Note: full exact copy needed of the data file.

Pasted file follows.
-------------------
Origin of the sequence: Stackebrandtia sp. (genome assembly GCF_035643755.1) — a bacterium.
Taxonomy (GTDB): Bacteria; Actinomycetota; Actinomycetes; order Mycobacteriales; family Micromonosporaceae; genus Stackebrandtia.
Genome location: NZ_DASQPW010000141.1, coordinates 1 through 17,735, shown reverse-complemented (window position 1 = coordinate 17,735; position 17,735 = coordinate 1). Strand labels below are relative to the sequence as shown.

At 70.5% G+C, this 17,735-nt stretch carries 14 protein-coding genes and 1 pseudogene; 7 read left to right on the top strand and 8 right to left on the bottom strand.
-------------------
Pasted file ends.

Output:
Origin of the sequence: Stackebrandtia sp. (genome assembly GCF_035643755.1) — a bacterium.
Taxonomy (GTDB): Bacteria; Actinomycetota; Actinomycetes; order Mycobacteriales; family Micromonosporaceae; genus Stackebrandtia.
Genome location: NZ_DASQPW010000141.1, coordinates 1 through 17,735, shown reverse-complemented (window position 1 = coordinate 17,735; position 17,735 = coordinate 1). Strand labels below are relative to the sequence as shown.

At 70.5% G+C, this 17,735-nt stretch carries 14 protein-coding genes and 1 pseudogene; 7 read left to right on the top strand and 8 right to left on the bottom strand.